About Traffic Storm Control
A traffic storm occurs when packets flood the LAN, creating excessive traffic and degrading network performance. You can use traffic storm control policies to prevent disruptions on Layer 2 ports by broadcast, unknown multicast, or unknown unicast traffic storms on physical interfaces.
By default, storm control is not enabled in the ACI fabric. ACI bridge domain (BD) Layer 2 unknown unicast flooding is enabled by default within the BD but can be disabled by an administrator. In that case, a storm control policy only applies to broadcast and unknown multicast traffic. If Layer 2 unknown unicast flooding is enabled in a BD, then a storm control policy applies to Layer 2 unknown unicast flooding in addition to broadcast and unknown multicast traffic.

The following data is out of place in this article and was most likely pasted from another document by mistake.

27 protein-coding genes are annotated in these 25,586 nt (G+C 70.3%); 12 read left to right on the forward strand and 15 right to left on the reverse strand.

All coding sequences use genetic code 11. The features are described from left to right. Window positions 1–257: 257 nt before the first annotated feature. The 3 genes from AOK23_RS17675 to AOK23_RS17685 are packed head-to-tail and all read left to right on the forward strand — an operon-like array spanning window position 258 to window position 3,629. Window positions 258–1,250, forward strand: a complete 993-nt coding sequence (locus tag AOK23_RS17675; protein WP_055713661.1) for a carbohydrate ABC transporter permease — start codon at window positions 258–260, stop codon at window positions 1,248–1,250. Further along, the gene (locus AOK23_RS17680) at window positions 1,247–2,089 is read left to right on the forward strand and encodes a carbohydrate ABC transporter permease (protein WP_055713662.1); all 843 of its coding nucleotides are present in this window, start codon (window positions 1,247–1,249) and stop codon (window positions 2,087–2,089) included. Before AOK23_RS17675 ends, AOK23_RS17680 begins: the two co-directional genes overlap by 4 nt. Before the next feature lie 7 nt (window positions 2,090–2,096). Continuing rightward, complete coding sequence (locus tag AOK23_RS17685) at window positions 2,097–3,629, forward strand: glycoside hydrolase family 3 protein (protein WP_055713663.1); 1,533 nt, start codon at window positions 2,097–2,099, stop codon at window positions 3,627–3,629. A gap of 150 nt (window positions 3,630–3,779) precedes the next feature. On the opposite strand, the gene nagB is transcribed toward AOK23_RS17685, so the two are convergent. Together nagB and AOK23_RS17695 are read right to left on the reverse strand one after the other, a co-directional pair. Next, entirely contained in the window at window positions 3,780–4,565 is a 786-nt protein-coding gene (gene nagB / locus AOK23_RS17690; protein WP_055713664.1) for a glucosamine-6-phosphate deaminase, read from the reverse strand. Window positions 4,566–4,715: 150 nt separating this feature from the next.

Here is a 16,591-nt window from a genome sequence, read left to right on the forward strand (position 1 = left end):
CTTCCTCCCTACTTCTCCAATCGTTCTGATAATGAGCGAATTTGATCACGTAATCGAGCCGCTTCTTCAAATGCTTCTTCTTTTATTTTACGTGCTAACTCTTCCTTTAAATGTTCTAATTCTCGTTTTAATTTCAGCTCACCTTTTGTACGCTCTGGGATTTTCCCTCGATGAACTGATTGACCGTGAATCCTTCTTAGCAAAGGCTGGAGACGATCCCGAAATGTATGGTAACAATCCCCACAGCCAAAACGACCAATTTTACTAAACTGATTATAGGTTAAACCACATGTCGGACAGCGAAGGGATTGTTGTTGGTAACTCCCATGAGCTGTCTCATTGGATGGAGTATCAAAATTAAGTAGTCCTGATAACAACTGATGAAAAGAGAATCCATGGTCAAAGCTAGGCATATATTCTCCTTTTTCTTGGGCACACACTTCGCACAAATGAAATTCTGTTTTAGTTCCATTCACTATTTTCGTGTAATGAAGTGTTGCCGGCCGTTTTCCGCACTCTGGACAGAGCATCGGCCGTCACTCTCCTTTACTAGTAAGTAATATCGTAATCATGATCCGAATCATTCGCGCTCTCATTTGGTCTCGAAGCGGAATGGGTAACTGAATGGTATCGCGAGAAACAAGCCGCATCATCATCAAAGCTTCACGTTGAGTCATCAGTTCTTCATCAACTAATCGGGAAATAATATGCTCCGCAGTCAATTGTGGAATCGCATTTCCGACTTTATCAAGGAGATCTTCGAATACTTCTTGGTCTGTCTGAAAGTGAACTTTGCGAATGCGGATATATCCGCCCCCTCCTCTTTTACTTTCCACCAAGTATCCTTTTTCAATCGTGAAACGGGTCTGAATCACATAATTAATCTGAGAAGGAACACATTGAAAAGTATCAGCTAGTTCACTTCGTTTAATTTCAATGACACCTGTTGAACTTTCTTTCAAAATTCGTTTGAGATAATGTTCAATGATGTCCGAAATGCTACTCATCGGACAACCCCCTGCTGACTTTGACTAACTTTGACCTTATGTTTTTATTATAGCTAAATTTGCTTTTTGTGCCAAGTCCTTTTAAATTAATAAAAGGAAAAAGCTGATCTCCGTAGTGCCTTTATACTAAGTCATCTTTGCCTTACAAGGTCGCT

Traffic storm control (also called traffic suppression) allows you to monitor the levels of incoming broadcast, multicast, and unknown unicast traffic over a one second interval. During this interval, the traffic level, which is expressed either as percentage of the total available bandwidth of the port or as the maximum packets per second allowed on the given port, is compared with the traffic storm control level that you configured. When the ingress traffic reaches the traffic storm control level that is configured on the port, traffic storm control drops the traffic until the interval ends. An administrator can configure a monitoring policy to raise a fault when a storm control threshold is exceeded.